If you had to eat the same food day in, day out, you would soon get very bored. But, that is exactly what we often expect our pet pooches to do. While we may vary the flavor we offer, the food often still looks and often smells the same. Of course, changing their food regularly, especially from one brand to another, is not recommended. So, what can you do to spice up your dog’s dinner without surrendering to unhealthy treats and tit bits? The answer is to add vegetables to their diets.
But Dogs are Carnivores
The idea that dogs, like cats, are strictly carnivores continues to cause debate. However, there is growing evidence that dogs and their digestive systems are more closely linked to omnivores than they are carnivores. The crux of the argument is the length of the intestine. Meat protein is easy to digest and therefore carnivores have shorter intestinal tracts. Plant material takes longer to break down and therefore requires longer intestines. A dog’s intestines are longer, therefore suggesting that they are designed to breakdown plant material as well as meat protein.
Other research suggests that dogs have adapted to eating grains and other plant material. This is based on the discovery of three genes present in dogs that are related to the digestion of glucose and starch. Coupled with the growing agreement that dogs’ wild ancestors also ate grains, including from the stomachs of their prey, there is plenty to suggest that dogs eat vegetables, fruits, and grains, and more importantly that they benefit from eating them.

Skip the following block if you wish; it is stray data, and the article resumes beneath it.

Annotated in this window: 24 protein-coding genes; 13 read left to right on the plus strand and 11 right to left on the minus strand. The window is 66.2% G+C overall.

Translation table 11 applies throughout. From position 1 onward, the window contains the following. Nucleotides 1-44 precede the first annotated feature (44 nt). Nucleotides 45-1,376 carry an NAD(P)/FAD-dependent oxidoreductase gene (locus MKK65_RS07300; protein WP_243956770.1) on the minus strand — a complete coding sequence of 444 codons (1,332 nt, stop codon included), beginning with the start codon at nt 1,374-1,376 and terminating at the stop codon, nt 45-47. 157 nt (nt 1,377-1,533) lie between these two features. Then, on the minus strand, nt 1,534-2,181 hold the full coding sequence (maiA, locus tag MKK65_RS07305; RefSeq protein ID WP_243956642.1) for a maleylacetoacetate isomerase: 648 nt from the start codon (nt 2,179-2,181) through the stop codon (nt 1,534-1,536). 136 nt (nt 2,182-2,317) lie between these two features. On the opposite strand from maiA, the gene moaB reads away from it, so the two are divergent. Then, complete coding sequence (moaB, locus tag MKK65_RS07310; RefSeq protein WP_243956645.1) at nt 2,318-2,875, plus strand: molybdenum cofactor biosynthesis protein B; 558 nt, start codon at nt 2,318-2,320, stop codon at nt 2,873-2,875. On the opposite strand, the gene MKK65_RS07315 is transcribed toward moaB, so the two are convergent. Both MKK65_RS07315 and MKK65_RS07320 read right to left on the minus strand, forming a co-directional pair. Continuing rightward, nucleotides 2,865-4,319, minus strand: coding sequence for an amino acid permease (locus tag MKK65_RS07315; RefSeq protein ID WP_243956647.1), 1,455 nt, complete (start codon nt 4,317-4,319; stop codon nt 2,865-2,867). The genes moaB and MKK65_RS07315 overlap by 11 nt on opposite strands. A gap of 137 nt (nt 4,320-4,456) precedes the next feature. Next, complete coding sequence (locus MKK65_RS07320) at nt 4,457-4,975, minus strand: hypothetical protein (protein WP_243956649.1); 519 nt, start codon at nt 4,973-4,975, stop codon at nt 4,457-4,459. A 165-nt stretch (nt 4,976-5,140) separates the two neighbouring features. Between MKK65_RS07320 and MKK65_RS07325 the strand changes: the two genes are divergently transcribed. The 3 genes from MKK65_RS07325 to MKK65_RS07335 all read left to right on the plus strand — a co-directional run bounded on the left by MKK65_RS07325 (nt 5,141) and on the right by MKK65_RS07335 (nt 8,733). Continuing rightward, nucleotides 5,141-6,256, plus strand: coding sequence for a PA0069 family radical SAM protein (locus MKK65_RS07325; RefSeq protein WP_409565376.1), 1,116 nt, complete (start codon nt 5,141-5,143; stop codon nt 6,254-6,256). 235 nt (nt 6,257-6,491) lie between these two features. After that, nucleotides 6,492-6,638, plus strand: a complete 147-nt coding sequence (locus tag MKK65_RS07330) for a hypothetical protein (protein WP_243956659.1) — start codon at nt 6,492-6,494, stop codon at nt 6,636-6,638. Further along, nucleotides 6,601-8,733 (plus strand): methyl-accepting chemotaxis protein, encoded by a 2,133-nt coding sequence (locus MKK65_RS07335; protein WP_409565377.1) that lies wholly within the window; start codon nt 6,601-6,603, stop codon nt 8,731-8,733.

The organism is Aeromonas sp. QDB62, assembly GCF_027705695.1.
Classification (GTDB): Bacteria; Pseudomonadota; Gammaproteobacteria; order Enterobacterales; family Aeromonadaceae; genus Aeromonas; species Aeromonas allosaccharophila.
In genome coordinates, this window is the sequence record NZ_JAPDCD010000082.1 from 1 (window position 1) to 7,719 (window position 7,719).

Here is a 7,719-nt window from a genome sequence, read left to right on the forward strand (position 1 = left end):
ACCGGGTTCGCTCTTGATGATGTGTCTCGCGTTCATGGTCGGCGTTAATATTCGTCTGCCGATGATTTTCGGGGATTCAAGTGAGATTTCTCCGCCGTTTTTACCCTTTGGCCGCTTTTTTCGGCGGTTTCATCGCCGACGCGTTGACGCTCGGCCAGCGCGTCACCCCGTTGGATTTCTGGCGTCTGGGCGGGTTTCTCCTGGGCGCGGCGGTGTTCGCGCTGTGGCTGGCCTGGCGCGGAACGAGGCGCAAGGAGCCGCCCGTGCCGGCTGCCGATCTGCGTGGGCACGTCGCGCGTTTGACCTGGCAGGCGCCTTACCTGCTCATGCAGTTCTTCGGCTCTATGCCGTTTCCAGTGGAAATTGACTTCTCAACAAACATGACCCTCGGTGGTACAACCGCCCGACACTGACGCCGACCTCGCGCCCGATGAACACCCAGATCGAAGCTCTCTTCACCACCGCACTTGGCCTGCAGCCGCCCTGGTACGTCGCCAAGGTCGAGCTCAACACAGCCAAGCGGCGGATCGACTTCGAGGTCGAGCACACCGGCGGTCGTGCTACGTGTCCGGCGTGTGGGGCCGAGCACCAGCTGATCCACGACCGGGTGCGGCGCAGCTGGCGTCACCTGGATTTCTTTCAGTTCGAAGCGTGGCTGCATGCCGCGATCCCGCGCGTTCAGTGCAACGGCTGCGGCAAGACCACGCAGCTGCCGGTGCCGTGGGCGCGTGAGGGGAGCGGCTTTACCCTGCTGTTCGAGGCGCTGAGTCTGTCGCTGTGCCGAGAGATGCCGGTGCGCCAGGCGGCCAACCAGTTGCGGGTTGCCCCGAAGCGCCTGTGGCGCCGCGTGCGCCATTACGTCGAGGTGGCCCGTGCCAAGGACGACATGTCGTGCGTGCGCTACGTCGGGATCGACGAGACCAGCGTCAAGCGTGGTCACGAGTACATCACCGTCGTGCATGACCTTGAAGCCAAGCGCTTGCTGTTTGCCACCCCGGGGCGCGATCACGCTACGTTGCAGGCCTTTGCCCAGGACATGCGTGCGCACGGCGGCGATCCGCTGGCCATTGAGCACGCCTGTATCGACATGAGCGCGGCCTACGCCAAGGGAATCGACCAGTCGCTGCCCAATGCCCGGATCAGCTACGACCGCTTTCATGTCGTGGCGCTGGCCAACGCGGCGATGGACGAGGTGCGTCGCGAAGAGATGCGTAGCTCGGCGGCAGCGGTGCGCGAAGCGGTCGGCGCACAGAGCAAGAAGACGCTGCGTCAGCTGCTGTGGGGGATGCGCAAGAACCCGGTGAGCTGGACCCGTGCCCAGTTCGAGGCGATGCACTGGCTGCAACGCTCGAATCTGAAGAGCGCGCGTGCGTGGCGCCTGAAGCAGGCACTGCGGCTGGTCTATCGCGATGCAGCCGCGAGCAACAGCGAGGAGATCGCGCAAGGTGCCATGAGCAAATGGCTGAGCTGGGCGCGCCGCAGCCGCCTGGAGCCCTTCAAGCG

Getting the Balance Right
It is important for your dog to ingest the right amount of high quality meat protein. If you are feeding them high-quality commercial food, then the balance between protein, carbohydrates, and other nutrients is already set. Adding other nutrient-rich foods should be done in moderation and vegetables should never be substituted entirely for their main food.
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If you are feeding a raw food diet, then you have a different set of considerations as the vegetables you choose provide the carbohydrates and nutrients not found in their raw meats. Such diets should be started with advice and guidance from your regular veterinarian.
Best Vegetables for Your Dog
That being said, adding vegetables to your dog’s diet in the right amounts can have some amazing health benefits for your dog, as well as providing a tasty treat. Here are the 10 best vegetables for dogs, along with a brief outline of the benefits they provide for your pet pooch.